Now that you’ve polished off that last plate of Thanksgiving leftovers, perhaps you’ve decided to hit the gym and unleash your inner athlete—and work off some of that pie you ate for breakfast. Before you go (or while you’re on the treadmill), check out these sports stories, both real and imagined, that will give you the motivation you need to get the most out of your gym membership or try out a new sport entirely.
As if swimming 2.4 miles, biking 112, and then running 26.2 weren’t enough of a challenge, imagine trying that Ironman after undergoing a heart transplant and hip replacement. Garlett’s inspiring journey from cancer patient to Olympic torch-bearing triathlete makes spin class look like a snap.
Climbing Mount Everest? It’s been done. Swimming the English Channel, and doing it as a teenage woman in 1926? There’s something you don’t often hear about—because it has so rarely been done. This account of Trudy Ederle’s accomplishment will make you want to log some laps at the nearest pool.
You’ve probably seen Hillary Swank throw some impressive punches in the Oscar winning movie, but have you read F.X. Toole’s short stories that inspired the film? Published just two years before his death, Toole’s precise, graphic prose hits like a well-rehearsed right hook.
Maybe we’re too fixated on any given Sunday here in the U.S., but Foer’s unlikely book on soccer—which explores globalization and world economics through the lens of this sport—will make you think there’s room for another type of football in your life.Norman Mailer declared James Jones the only writer with more talent than himself, and his writing prowess certainly comes into focus in this tale of a playwright becoming obsessed with deep sea diving—a sport not for the faint at heart.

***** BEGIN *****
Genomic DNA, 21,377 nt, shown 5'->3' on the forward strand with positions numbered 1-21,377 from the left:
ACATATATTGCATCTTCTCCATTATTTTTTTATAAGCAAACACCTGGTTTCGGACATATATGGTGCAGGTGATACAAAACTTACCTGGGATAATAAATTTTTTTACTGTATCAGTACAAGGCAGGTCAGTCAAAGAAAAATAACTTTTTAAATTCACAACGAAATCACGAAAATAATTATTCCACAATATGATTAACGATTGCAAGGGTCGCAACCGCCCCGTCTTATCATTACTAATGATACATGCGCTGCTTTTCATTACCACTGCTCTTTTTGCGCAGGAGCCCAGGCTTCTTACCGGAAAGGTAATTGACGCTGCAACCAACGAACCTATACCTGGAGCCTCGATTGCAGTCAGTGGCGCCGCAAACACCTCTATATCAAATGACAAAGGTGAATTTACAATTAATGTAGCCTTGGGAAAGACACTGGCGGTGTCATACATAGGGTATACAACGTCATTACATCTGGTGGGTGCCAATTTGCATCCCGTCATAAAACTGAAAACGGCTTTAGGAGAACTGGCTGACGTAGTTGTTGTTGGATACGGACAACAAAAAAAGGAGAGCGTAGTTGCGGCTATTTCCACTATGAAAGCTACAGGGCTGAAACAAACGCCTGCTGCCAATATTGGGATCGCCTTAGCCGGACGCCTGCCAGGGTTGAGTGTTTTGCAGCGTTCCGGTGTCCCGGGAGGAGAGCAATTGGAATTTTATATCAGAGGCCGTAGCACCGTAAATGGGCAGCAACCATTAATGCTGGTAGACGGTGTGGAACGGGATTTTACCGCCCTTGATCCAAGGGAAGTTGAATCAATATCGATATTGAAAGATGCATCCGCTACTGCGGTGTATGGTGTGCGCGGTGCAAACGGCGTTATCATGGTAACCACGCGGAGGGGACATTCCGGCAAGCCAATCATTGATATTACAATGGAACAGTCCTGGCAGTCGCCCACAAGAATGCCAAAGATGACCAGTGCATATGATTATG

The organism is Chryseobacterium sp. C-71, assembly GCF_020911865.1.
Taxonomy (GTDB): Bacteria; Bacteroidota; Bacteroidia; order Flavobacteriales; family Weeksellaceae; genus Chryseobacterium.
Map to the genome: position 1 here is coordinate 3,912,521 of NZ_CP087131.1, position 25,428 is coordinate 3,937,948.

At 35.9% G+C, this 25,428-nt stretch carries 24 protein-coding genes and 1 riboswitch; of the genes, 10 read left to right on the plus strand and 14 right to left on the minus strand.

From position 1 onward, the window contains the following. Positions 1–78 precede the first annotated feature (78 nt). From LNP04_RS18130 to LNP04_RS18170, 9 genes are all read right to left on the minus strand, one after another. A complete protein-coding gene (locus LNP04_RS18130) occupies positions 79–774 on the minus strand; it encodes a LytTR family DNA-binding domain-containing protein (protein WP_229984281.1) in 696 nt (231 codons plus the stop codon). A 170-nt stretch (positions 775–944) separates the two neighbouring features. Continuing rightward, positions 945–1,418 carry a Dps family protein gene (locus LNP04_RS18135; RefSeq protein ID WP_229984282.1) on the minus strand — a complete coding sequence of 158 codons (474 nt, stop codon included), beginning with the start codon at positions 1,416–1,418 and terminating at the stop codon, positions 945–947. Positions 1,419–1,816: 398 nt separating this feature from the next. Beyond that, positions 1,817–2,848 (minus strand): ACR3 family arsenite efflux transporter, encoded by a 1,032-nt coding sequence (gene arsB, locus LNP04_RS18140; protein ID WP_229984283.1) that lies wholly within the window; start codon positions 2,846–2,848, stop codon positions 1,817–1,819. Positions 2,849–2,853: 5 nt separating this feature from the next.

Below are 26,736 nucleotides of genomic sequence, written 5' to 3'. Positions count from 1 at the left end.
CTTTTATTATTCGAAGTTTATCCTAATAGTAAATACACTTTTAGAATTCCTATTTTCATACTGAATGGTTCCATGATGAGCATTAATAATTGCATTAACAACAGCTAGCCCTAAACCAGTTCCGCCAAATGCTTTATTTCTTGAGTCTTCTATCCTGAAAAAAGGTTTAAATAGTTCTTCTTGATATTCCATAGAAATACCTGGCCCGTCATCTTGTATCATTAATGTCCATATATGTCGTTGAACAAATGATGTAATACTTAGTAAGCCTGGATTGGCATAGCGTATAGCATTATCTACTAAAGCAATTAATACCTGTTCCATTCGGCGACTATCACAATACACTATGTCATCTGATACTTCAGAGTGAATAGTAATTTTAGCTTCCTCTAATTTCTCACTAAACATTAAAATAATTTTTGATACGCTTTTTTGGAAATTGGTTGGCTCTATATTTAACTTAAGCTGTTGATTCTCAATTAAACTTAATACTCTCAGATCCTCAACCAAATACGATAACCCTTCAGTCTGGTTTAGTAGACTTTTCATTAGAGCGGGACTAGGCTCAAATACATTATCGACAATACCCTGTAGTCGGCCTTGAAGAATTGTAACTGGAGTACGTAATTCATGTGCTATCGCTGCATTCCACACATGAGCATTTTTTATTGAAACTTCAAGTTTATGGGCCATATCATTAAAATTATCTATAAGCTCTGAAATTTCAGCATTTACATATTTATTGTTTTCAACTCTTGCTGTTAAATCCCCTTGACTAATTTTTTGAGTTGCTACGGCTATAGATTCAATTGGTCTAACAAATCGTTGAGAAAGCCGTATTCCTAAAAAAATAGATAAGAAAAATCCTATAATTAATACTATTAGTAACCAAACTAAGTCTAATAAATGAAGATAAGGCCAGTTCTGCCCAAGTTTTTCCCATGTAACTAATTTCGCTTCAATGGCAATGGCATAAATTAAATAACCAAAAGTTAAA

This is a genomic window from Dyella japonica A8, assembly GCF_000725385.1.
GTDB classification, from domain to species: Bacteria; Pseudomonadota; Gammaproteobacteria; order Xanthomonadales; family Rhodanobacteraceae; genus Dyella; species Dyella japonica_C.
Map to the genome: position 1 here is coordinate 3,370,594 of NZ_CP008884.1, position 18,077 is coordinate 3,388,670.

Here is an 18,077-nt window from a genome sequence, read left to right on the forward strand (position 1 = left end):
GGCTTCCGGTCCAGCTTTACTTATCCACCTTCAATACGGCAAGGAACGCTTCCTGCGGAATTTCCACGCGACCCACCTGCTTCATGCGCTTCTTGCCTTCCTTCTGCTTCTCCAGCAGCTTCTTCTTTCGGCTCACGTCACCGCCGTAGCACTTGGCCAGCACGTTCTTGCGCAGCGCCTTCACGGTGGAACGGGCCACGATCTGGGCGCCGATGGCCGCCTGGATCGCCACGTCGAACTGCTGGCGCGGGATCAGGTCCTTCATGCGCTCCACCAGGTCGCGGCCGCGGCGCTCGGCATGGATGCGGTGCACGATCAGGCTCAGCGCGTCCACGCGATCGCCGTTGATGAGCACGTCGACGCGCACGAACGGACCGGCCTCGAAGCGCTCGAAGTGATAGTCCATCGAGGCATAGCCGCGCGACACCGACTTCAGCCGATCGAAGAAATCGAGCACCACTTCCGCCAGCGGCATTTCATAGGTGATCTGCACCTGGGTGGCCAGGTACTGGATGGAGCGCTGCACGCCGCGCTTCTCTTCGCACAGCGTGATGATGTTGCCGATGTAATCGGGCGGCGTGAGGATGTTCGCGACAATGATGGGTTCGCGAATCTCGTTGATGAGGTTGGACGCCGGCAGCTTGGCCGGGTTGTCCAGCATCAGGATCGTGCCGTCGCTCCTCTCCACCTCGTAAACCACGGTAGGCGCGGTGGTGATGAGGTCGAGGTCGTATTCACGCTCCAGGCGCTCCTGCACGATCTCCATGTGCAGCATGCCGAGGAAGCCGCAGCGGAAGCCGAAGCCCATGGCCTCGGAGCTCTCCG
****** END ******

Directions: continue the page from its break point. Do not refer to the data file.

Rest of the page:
Whether you’re trying to set a personal record or just finish a mile, Bascomb’s account of a young British doctor, a Kansas farm boy, and an Australian aristocrat with nothing in common but the desire to outrun each other will give you new-found respect for your local track.
What is it that drives people to maddening lengths to succeed, especially at a sport that lies in the margins of popular culture? That question drove Halberstam to write this book about the four Americans who rowed in the 1984 Olympics, and it’s a compelling read for sports fans and pacifists alike.
There are things we like to do, and there are things we like to read about but never, ever, ever do in real life. Case in point: this clever memoir about people who run marathons in Antarctica. Yes, you heard that correctly: Antarctica. It sounds miserable, but we’re glad someone did it (and had enough energy left to write a book about it).
History is full of great rivalries. Greece vs. Troy. Aaron Burr vs. Alexander Hamilton. Kanye West vs. Taylor Swift. When it comes to basketball, though, no rivalry was more important in bringing the game to national attention than Larry Bird versus Magic Johnson. This is their dual account of their own experiences during the NBA’s glory days.
Sports stars are often elevated to mythical proportions, and baseball legend Mickey Mantle is no exception. Before you hit the big leagues, may we suggest Leavy’s biography: a search for the man behind seven world championships, and a good reminder that even athletes are mere mortals.
Deep in the Himalayan Mountains, twelve athletes race to the top of a 22,000 foot peak, a two million dollar prize on the line. Oh, and the world is watching via live streaming broadcast. Ullman’s novel reads like Survivor on steroids.
For beginners or seasoned runners, check out this guide to training your mind to maximize the pleasures of pounding the pavement. With a little Zen in your morning jog, you just might do it again tomorrow.
Maybe you’ve done a Tough Mudder and you’re looking to kick things up a notch. How about moving to Alaska to train Siberian Huskies for the world’s hardest dogsled race? Obstacles include wayward moose, hungry wolves, and thin ice. Safety not guaranteed.